We believe that the most attractive businesses in the world are increasingly tech businesses. This is driven by the enormous, multi-decade impact of tech adoption in every facet of life and commerce. We also have the view that backing the businesses that can compound at high growth rates through this period requires specialist insight.
Why Square Peg?
Over the past decade, Square Peg has built a successful track record backing founder-led tech businesses from the earliest stages through to scale, delving deeply into the themes, business models and teams that are driving change.
This front-line exposure to change gives us a unique perspective on the defensibility and durability of later stage, listed tech businesses. It puts us in a differentiated position to identify the large, important tech companies of tomorrow and back them when they’re still early in their listed journey. We combine this with our venture investing DNA and mindset.
So, what does this really mean?
- Genuinely long-term: Understanding that the most attractive way to build capital is to compound it in the highest growth businesses over time.
- Focusing on what can go right: Bringing deep rigour and understanding to our investing, while remaining focused on what can go right and looking for asymmetric upside.
- Concentrated investing style: Investing substantially in a set of businesses that can really move the needle and where we have high conviction – not going broad for the sake of exposure or diversification. Much like our venture funds, this means holding 10-20 businesses in the portfolio. In a listed setting, this means high volatility in the short term. While we need to be thoughtful about risk management, we do not see volatility itself as a risk. The primary risk we seek to avoid is the permanent impairment of capital.
- Alignment: We align with our investors by investing meaningfully in the Fund and tie incentives to long-term performance. Like our investors, we seek to compound our own capital at high rates of return over the long term.
What do we look for?
When we talk about what can go right, we are looking for the building blocks of long-term success and the ability to continue scaling at high rates of growth.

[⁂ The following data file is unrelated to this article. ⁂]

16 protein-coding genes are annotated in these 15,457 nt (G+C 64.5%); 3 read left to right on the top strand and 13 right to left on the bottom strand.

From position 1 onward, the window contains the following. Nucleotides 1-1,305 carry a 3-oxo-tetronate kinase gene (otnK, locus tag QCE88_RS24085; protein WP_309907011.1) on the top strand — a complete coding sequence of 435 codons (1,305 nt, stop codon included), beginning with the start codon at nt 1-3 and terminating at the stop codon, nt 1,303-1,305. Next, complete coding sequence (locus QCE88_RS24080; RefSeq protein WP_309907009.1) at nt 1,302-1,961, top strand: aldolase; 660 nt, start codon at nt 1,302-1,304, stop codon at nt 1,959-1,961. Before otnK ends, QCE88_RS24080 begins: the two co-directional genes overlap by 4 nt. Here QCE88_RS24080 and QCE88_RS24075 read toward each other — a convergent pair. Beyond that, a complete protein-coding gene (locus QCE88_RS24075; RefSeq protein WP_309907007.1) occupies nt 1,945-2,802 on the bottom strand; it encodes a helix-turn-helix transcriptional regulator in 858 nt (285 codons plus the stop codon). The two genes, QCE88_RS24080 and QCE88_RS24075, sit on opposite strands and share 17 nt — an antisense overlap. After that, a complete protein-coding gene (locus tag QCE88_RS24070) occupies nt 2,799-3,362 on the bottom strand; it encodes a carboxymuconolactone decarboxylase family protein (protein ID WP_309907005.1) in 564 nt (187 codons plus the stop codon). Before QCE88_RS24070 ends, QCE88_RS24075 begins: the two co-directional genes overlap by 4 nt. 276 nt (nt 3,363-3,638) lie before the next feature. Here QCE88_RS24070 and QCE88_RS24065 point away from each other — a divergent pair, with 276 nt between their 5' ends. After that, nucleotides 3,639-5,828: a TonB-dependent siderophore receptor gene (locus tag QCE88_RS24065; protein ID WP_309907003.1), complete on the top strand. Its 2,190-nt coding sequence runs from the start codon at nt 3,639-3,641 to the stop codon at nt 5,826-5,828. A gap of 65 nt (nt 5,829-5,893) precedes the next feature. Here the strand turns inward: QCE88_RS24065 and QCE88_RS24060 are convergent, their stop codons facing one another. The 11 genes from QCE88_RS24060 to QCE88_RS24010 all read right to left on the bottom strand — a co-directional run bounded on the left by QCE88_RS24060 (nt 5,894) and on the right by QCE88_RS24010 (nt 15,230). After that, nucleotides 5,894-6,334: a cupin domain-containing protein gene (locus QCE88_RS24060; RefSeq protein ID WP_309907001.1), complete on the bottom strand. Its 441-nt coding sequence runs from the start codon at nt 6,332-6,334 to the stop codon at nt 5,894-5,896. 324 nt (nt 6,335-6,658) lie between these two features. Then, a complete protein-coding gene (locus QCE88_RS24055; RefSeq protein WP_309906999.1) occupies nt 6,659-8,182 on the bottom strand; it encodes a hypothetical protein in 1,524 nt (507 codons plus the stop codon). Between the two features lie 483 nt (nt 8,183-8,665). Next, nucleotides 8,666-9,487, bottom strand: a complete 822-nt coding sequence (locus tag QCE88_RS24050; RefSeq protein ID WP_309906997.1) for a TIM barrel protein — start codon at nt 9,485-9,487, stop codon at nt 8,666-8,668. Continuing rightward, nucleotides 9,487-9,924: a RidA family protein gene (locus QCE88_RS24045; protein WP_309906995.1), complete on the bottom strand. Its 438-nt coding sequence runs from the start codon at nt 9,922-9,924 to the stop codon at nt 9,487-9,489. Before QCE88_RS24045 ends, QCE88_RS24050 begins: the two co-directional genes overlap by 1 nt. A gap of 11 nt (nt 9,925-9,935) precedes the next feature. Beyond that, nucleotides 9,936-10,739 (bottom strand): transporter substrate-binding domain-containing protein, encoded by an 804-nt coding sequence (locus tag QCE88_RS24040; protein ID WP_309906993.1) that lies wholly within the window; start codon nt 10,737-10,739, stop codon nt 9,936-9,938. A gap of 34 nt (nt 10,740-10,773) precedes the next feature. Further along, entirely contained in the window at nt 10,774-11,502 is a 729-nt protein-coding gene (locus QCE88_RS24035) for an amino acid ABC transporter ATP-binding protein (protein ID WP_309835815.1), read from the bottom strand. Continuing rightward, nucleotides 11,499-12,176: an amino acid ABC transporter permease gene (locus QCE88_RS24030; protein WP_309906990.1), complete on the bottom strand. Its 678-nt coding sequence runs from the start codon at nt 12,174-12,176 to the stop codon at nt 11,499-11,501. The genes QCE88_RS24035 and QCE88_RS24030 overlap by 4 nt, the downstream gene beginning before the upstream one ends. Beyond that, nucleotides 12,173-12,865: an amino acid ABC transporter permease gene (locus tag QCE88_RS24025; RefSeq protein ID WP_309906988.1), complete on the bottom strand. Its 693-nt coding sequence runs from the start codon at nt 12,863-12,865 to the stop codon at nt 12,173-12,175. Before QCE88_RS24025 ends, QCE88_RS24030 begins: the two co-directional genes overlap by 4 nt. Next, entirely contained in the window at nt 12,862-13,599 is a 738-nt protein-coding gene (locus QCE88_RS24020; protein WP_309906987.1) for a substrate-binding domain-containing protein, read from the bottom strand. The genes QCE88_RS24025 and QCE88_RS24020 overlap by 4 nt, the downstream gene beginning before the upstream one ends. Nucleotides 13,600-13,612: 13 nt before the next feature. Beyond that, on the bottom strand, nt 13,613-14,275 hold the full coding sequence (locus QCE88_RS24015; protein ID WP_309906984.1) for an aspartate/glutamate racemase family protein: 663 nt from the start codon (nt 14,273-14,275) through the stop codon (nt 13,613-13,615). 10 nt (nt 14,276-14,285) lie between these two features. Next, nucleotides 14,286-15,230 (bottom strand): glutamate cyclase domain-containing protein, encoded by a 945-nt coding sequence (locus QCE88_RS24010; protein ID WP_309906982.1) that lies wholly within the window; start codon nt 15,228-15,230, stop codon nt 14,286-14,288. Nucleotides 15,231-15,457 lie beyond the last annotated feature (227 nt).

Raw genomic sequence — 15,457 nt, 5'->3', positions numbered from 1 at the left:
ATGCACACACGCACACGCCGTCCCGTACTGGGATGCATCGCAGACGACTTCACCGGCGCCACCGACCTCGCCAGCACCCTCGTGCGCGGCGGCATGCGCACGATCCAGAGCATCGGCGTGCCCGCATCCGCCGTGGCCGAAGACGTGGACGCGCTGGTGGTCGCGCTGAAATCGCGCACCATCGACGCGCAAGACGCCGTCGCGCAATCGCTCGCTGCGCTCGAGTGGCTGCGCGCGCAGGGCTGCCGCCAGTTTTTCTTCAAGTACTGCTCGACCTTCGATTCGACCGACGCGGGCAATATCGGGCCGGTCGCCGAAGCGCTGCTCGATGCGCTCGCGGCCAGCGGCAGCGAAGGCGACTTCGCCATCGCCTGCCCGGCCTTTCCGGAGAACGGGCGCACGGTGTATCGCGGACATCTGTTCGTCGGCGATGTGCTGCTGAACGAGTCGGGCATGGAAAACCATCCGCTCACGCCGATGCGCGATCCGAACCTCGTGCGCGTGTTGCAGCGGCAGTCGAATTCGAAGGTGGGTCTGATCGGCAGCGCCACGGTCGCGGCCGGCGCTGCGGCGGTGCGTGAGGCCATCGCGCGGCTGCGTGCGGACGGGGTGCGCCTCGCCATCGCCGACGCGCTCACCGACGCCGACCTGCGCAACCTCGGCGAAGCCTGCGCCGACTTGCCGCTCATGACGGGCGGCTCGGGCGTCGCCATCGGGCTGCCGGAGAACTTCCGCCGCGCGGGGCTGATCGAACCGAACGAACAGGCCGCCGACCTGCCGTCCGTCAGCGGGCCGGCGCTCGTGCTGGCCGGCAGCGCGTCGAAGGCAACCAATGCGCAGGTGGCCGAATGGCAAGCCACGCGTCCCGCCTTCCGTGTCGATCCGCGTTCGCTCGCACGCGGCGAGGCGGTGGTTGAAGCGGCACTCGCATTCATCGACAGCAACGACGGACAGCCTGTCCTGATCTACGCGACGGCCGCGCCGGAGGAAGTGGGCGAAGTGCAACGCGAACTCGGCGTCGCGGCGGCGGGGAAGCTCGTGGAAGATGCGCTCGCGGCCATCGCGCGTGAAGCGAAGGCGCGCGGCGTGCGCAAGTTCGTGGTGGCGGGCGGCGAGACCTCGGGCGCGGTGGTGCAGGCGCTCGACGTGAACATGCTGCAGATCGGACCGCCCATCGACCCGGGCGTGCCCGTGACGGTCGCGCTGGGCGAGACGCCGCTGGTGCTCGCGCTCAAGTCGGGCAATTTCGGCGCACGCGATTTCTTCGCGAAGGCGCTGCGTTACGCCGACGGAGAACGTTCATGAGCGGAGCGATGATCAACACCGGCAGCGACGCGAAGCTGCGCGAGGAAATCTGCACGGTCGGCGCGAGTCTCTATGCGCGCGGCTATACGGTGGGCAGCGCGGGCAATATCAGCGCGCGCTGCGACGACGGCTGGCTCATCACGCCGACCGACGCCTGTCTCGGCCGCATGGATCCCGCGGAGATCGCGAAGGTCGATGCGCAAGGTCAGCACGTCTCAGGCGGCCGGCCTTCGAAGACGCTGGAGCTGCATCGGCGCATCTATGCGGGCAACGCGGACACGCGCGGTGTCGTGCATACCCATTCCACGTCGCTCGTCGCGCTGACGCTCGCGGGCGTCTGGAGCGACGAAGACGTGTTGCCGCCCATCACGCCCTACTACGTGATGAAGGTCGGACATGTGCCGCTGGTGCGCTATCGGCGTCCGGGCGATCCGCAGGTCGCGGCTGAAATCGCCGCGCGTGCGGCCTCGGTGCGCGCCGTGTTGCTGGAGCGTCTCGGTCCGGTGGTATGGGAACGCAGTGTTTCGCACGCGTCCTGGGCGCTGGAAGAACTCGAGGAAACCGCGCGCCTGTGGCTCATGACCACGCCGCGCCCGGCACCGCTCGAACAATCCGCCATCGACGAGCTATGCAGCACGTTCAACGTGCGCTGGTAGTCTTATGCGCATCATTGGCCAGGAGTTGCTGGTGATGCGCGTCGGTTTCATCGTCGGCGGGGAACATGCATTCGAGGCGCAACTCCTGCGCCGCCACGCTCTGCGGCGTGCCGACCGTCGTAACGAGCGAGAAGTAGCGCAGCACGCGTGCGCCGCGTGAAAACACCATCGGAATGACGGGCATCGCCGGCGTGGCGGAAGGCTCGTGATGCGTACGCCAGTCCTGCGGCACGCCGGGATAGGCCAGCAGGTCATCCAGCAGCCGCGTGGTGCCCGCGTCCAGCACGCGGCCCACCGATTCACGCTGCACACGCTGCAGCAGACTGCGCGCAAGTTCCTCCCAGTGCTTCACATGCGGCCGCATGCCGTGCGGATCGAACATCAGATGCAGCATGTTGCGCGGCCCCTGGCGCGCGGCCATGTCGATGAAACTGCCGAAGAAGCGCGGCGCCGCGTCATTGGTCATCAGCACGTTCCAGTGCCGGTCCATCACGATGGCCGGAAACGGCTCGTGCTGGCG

There are four key building blocks to our investment philosophy and what we look for in businesses:
- Our venture investing helps us focus on and understand key tech themes and trends that will play out and generate substantial value over time – we dig deep to find the specific beneficiaries.
- We focus on outstanding founder-led teams who maintain many of the important characteristics that underpinned their success as an early-stage business – long-term mindset, clarity of vision, alignment.
- We are most excited about businesses with strong defensive moats or accumulating advantage that can enable longevity of high growth over many years.
- We look for highly efficient, scalable business models where financial success is closely linked to the success of customers and solving problems for them over time.
Beginning with theme, we’re currently focused on three key thematic areas:
- Traditional institutions still command the vast majority of revenue and profits within financial services – we believe we’re very early in seeing a large shift to non-traditional providers, such as software and ecommerce companies with close proximity to the customer and the transaction flow.
- We are also seeing an unbundling of products from large institutions, allowing the reimagining of entire product categories, such as the full homeownership lifecycle.
2. Enterprise cloud and infrastructure
- The cloud software market is still very early in its adoption cycle. There are multiple catalysts and drivers to deepen that adoption over the coming decade, such as ”no code” applications that minimise complexity for users, deep vertical specialisation of software and the democratisation of capability around AI and machine learning.
- Health system costs have long been decoupled from inflation and are unsustainable. A number of trends we’ve observed can help solve this problem.
- These include decentralised models of primary care that are highly patient-centric, proactive and utilise devices and community support. This also includes process improvement (especially in decision support for clinicians) using AI techniques.
I’ll unpick our building blocks further through the lens of a current portfolio company that aligns closely with our philosophy:
The first component of our philosophy is the theme. We aren’t simply looking for exciting tailwinds. We seek out businesses where there are specific reasons why they will benefit disproportionately from change. Take DLocal, which is a local payments and FX infrastructure provider in emerging markets, with a focus on LATAM. These markets are far earlier in their migration to ecommerce and digital payment methods compared with more developed markets like the USA and Europe. They’ve built a complex infrastructure network that enables international merchants to easily sell and payout funds into these markets using highly localised payment methods without being a local regulated entity.